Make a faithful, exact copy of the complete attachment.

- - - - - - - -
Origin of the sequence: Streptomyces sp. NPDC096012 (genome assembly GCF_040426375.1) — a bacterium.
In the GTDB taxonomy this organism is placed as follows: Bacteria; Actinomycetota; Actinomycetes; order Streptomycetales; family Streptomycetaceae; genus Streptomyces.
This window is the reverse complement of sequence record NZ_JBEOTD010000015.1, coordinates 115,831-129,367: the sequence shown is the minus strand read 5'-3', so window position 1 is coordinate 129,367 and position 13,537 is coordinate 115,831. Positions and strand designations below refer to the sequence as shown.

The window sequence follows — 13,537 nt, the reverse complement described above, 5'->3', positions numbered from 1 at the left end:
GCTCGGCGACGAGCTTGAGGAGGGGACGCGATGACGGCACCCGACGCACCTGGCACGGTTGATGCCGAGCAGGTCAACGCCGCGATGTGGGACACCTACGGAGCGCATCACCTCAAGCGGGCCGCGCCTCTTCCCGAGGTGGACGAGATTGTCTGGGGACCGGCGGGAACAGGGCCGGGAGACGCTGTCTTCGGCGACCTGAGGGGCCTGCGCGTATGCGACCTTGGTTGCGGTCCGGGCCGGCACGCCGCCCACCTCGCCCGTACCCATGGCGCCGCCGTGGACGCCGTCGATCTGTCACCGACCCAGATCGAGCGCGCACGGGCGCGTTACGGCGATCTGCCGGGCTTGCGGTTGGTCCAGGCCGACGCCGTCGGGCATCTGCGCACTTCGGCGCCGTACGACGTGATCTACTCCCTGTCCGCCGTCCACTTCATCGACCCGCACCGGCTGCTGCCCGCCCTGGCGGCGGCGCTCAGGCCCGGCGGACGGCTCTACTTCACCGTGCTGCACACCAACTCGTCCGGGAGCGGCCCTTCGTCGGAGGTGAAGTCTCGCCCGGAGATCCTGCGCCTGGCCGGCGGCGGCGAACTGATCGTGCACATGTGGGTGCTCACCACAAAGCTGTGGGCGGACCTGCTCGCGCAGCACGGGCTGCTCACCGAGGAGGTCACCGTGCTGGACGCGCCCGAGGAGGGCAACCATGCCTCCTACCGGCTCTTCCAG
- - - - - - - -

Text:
Origin of the sequence: Streptomyces sp. NPDC096012 (genome assembly GCF_040426375.1) — a bacterium.
In the GTDB taxonomy this organism is placed as follows: Bacteria; Actinomycetota; Actinomycetes; order Streptomycetales; family Streptomycetaceae; genus Streptomyces.
This window is the reverse complement of sequence record NZ_JBEOTD010000015.1, coordinates 115,831-129,367: the sequence shown is the minus strand read 5'-3', so window position 1 is coordinate 129,367 and position 13,537 is coordinate 115,831. Positions and strand designations below refer to the sequence as shown.

The window sequence follows — 13,537 nt, the reverse complement described above, 5'->3', positions numbered from 1 at the left end:
GCTCGGCGACGAGCTTGAGGAGGGGACGCGATGACGGCACCCGACGCACCTGGCACGGTTGATGCCGAGCAGGTCAACGCCGCGATGTGGGACACCTACGGAGCGCATCACCTCAAGCGGGCCGCGCCTCTTCCCGAGGTGGACGAGATTGTCTGGGGACCGGCGGGAACAGGGCCGGGAGACGCTGTCTTCGGCGACCTGAGGGGCCTGCGCGTATGCGACCTTGGTTGCGGTCCGGGCCGGCACGCCGCCCACCTCGCCCGTACCCATGGCGCCGCCGTGGACGCCGTCGATCTGTCACCGACCCAGATCGAGCGCGCACGGGCGCGTTACGGCGATCTGCCGGGCTTGCGGTTGGTCCAGGCCGACGCCGTCGGGCATCTGCGCACTTCGGCGCCGTACGACGTGATCTACTCCCTGTCCGCCGTCCACTTCATCGACCCGCACCGGCTGCTGCCCGCCCTGGCGGCGGCGCTCAGGCCCGGCGGACGGCTCTACTTCACCGTGCTGCACACCAACTCGTCCGGGAGCGGCCCTTCGTCGGAGGTGAAGTCTCGCCCGGAGATCCTGCGCCTGGCCGGCGGCGGCGAACTGATCGTGCACATGTGGGTGCTCACCACAAAGCTGTGGGCGGACCTGCTCGCGCAGCACGGGCTGCTCACCGAGGAGGTCACCGTGCTGGACGCGCCCGAGGAGGGCAACCATGCCTCCTACCGGCTCTTCCAG